Budget FY25: Union Budget Process Explained in 3 phases; Why Halwa Ceremony Remains the Highlight

The Finance Ministry will be presenting the Union Budget 2024-25 on Tuesday. Check out to know what goes behind while preparing the budget.
Budget FY25: Union Budget Process Explained in 3 phases; Why Halwa Ceremony Remains the Highlight
Image- Ministry of Finance

Finance Minister Nirmala Sitharaman took part in the Halwa ceremony on Tuesday.

The final phase of preparing the Union Budget 2024-25 began with the traditional Halwa ceremony, attended by Union Minister for Finance and Corporate Affairs, Smt. Nirmala Sitharaman, in New Delhi, the Ministry of Finance wrote on its Twitter handle.

The task of preparing budget for the largest democracy in the world, housing 1.4 billion is a strenuous process. The responsibility is shouldered by the Ministry of Finance under the leadership of Finance Minister which then carries it out in three phases.

The Indian democracy is rooted in traditions, having sweets are central to any new beginning and so is the Halwa ceremony to the introduction of Government's annual budget. The ceremony is a celebration for all finance ministry officials and staffs involved in the lengthy process of budget-making and is a sign of good omen.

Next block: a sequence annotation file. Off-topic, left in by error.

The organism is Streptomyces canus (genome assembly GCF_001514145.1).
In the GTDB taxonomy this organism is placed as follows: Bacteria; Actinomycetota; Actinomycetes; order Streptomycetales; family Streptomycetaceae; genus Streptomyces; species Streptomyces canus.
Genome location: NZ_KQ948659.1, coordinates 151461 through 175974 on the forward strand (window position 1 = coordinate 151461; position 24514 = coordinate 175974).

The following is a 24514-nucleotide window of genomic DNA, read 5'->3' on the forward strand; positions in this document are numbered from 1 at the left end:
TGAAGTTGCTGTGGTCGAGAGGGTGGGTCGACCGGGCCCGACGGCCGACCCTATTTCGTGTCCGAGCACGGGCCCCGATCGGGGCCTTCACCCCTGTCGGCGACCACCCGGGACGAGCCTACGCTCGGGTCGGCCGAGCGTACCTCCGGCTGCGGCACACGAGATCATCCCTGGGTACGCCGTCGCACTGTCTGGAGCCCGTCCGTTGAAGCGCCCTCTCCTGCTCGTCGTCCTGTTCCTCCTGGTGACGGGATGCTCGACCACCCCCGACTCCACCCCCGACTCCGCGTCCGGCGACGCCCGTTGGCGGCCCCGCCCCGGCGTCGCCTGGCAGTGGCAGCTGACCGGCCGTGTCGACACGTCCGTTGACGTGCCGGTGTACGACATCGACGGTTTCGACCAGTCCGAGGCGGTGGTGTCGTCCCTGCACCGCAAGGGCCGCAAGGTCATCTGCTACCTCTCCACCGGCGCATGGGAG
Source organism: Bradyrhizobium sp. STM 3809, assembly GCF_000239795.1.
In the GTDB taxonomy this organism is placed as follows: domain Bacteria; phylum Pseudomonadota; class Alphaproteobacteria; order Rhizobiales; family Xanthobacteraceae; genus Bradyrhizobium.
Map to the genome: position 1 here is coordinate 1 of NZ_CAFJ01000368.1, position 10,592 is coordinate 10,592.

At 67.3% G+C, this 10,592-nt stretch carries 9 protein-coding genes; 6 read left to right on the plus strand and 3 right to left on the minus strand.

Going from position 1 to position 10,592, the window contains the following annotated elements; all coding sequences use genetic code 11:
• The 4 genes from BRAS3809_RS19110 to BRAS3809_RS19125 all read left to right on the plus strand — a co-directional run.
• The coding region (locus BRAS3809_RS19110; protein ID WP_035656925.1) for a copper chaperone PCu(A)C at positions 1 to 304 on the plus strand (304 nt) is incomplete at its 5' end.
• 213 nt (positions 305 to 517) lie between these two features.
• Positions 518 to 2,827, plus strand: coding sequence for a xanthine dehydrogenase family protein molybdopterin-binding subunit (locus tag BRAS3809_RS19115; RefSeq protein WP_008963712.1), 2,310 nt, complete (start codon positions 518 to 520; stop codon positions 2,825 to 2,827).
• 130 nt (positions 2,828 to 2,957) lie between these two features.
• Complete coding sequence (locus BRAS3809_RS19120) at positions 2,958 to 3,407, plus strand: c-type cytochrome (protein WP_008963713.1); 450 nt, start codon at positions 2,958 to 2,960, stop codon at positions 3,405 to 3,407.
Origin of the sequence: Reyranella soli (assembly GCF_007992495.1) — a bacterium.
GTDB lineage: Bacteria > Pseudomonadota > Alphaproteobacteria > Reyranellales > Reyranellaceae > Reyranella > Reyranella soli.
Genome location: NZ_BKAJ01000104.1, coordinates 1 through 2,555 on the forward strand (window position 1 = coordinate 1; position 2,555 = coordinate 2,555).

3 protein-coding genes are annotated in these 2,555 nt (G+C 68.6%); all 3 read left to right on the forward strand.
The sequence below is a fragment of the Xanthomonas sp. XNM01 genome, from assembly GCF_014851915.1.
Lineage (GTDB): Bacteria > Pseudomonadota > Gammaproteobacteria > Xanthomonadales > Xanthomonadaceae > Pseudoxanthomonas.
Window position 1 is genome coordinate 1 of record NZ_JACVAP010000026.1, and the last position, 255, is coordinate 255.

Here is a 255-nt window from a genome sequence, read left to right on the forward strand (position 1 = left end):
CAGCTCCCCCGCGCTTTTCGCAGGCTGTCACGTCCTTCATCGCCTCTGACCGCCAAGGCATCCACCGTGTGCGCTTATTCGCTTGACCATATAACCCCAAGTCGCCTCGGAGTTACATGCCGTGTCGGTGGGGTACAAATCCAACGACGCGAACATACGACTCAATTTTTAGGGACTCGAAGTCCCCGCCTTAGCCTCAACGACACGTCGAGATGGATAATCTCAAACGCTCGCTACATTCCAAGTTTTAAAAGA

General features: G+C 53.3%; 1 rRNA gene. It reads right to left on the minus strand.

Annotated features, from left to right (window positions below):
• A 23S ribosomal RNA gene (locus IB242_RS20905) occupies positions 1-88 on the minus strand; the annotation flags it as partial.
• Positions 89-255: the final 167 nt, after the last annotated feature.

The celebration takes place in the basement of finance ministry in New Delhi, which has a press where printing of the budget takes place. The halwa ceremony is an acknowledgement of the efforts of those involved in carving a roadmap for the economy. It is highlight event signifying transition from preparation to printing phase of the budget.

The process of preparing budget for the largest democracy in the world is a demanding task. The process starts months before its introduction the parliament and broadly categorised in three phases.

1st Phase : Discussion and Deliberation with Key Stakeholders

The first phase starts when the Union Finance Ministry takes inputs from wide range of stakeholders in the country from agriculturalists to industrialists, understanding needs of different sectors and allocating funds to meet growing demands of various key areas of the economy. After months of deliberations, the annual financial statement is prepared.

2nd Phase : Beginning of the Printing Process and the Halwa ceremony

The next phase involves printing of the budget, which starts around ten days before the budget is introduced and is marked by the ritualistic Halwa ceremony. The second phase is also the one wherein officials involved in the printing go for 'lock-in' process.

3rd Phase : Introduction of the budget in the Lok Sabha

The third and the last phase is when the Finance Minister marches with 'budget briefcase' now shifted to tablet in red pouch introduced in Lok Sabha and the budget gets introduced. It starts with FM giving the introductory speech and followed by detailed discussions on various provisions of general budget.

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